This concern is understandable, but Sym’s automation is really on your side in the event of a breach. Remember that Sym doesn’t create users or modify policies; it just toggles access for an existing user, in an existing system. By implementing a solution for continuous temporary access escalations, you are able to run an organization with many fewer standing permissions and therefore less risk of lateral movement in the event of a breach. For an escalation to occur in a system protected by Sym, multiple users must act (to request, and to approve) escalation – so an attacker compromising a single user in your system is unlikely to get very far.

Sym also makes you safer against socially engineered attacks. With a properly composed Sym access flow, escalation requests aren’t delivered to a single senior ops engineer who lacks context for the access. Rather, Sym’s automation can ensure that only people who can open the door to a given asset are those with a good idea of the current situation of that system.

How to set up AWS access management using Slack

How does Sym actually work? We wrap Slack, Terraform, and AWS together to allow you to regulate your AWS permission systems as code. You provision different access protocols (called “approval flows”) in Terraform and connect those to our Slack bot. When users need access, they operate a simple, customizable menu in Slack. Their request can be either forwarded to team members or automatically processed (for example, in on-call protocols.) Access is highly customizable and can be made to expire after any duration.

Here’s how this works in more detail.

Setting up the Sym Slack bot and granting permissions

It’s easy to bring Sym into your Slack: just install our app and access commands with /sym. The installation flow will ask you to create a Sym account. Within your organization’s Sym account, users have set access levels, including modifying Sym flows, authorizing access, and logging interactions. All of this is managed directly through the Sym CLI:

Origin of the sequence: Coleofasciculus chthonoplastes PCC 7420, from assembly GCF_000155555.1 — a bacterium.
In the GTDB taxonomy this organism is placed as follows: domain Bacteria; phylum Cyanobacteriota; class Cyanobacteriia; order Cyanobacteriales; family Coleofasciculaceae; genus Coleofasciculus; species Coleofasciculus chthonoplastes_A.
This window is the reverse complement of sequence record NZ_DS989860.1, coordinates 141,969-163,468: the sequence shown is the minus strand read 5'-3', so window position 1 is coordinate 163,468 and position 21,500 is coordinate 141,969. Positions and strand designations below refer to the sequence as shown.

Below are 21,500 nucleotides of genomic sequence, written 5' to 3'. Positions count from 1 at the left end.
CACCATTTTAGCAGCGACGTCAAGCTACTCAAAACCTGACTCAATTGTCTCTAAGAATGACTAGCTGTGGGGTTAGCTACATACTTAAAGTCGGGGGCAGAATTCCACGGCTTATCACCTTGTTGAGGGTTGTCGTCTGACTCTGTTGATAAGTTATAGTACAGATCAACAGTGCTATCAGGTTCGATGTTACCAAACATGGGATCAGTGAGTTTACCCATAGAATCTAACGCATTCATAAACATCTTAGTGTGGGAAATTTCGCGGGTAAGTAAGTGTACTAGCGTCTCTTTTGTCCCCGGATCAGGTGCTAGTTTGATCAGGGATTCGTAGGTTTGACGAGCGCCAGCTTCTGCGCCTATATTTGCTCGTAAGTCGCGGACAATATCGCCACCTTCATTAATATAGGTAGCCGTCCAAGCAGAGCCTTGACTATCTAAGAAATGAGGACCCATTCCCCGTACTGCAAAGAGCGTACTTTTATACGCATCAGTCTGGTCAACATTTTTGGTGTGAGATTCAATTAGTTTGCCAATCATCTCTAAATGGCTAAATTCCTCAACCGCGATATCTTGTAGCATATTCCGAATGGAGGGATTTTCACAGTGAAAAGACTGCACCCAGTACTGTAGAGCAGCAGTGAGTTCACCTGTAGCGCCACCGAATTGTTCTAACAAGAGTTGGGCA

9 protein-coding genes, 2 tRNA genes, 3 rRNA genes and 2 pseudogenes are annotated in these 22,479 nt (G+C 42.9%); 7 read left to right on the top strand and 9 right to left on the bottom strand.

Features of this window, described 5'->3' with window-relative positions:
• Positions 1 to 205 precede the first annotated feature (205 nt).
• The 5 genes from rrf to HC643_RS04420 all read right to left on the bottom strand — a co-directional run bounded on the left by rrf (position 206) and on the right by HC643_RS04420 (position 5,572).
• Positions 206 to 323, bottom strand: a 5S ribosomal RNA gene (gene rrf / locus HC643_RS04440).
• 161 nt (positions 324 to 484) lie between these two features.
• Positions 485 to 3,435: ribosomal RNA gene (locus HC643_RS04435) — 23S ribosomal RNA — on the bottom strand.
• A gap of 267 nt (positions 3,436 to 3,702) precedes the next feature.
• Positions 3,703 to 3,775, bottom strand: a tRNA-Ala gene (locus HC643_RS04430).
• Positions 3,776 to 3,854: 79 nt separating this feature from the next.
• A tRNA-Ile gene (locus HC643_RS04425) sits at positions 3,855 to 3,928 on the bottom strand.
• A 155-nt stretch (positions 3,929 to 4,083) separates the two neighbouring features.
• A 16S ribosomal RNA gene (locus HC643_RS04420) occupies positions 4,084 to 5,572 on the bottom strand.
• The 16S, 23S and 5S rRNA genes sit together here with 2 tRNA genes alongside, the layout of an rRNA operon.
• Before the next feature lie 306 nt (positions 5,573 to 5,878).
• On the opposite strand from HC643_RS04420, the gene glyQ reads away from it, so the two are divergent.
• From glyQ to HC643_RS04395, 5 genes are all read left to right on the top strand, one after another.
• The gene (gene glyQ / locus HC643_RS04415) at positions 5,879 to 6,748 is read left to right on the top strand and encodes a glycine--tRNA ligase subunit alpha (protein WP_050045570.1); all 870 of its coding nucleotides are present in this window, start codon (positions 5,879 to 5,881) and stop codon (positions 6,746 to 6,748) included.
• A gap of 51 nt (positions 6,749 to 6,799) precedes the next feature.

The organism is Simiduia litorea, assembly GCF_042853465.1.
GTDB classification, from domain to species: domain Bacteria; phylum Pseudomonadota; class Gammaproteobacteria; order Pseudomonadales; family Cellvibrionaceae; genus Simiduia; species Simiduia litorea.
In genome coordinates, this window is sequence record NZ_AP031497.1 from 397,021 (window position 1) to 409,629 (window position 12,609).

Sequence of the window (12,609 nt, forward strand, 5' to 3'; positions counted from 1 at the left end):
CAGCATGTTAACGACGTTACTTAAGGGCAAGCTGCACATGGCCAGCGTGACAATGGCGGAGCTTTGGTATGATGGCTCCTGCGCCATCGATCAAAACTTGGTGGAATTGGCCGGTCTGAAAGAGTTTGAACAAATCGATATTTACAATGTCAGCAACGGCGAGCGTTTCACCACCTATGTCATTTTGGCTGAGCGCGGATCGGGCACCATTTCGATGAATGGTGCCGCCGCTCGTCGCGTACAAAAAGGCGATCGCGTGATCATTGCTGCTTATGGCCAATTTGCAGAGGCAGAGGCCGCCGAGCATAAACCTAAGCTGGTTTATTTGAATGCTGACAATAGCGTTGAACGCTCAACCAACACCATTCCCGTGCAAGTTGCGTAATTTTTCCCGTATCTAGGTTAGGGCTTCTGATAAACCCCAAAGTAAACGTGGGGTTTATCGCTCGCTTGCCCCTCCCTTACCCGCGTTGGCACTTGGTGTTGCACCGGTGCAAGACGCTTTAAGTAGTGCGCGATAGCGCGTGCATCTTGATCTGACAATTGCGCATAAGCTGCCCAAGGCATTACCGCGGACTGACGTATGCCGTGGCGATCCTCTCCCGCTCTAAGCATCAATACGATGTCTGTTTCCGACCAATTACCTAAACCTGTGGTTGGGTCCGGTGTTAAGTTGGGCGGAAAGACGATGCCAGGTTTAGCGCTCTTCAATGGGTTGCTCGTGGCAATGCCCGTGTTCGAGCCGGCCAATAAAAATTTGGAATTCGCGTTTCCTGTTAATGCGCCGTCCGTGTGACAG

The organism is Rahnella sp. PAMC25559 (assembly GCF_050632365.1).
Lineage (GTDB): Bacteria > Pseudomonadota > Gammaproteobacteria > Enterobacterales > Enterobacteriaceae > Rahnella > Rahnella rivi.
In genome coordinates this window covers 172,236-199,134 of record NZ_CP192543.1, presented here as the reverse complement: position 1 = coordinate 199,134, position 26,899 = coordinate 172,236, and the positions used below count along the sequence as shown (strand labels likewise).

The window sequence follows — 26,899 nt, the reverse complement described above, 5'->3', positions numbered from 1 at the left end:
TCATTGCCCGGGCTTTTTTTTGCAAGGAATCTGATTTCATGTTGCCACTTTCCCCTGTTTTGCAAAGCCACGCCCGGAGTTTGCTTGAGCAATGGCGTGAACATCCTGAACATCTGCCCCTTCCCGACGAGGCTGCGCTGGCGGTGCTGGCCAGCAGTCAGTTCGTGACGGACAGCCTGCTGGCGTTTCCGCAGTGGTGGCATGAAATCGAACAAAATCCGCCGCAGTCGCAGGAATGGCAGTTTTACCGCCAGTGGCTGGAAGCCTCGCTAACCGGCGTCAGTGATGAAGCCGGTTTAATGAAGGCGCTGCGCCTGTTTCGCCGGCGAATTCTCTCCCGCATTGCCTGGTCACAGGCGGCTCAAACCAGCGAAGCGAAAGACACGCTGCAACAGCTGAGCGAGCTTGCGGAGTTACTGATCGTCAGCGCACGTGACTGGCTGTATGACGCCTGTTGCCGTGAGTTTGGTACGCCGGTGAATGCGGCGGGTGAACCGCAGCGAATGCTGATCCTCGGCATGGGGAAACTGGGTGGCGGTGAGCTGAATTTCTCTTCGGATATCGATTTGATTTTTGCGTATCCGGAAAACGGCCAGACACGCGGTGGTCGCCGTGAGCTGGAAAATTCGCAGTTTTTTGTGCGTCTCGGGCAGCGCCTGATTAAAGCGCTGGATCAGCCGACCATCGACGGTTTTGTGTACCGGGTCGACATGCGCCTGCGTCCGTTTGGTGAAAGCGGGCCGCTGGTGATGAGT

Once your Sym account is up and running, it's easy to create a basic flow.

Creating a simple flow

Our 10 minute quickstart gives you a quick example of authorization requests. Set up a sample flow, and in a few minutes your sym-requests channel can be used to service the requests of anyone in your Slack workspace.

This is a nice proof of the Slack UI, but let’s dive deeper.

Setting up a Lambda escalation

One common tool used by Sym customers is temporary escalation via an AWS Lambda function. This is quite easy to set up in Sym, AWS Lambda functions can be created, accessed and operated entirely using Terraform.

A real benefit of building out your security-infrastructure-as-code with Sym is its compatibility with security protocols and certifications such as SOC2. Because your security-relevant Lambda functions are easy to parse and applied formulaically by terraform, you can easily show auditors proof of your compliance during evaluations.

Get started with AWS access management using Slack

Hopefully, the demo above has given you a taste of what AWS access management can look like directly inside your Slack workspace.

If the built-in flows are not sufficient, it's easy to customize them. Our GitHub repo contains a number of examples. One popular flow there is designed to support the third-party tool PagerDuty, enabling organizations to automatically provide access during PagerDuty shifts. Other extensions enable users to pipe their access logs directly to DataDog — one can imagine developing customized flows to securely execute functions throughout the AWS ecosystem and other third-party tools.

If you’re as excited about the potential for a Slack-based AWS management system as we are, you can easily sign up for our product and work through our quickstart process!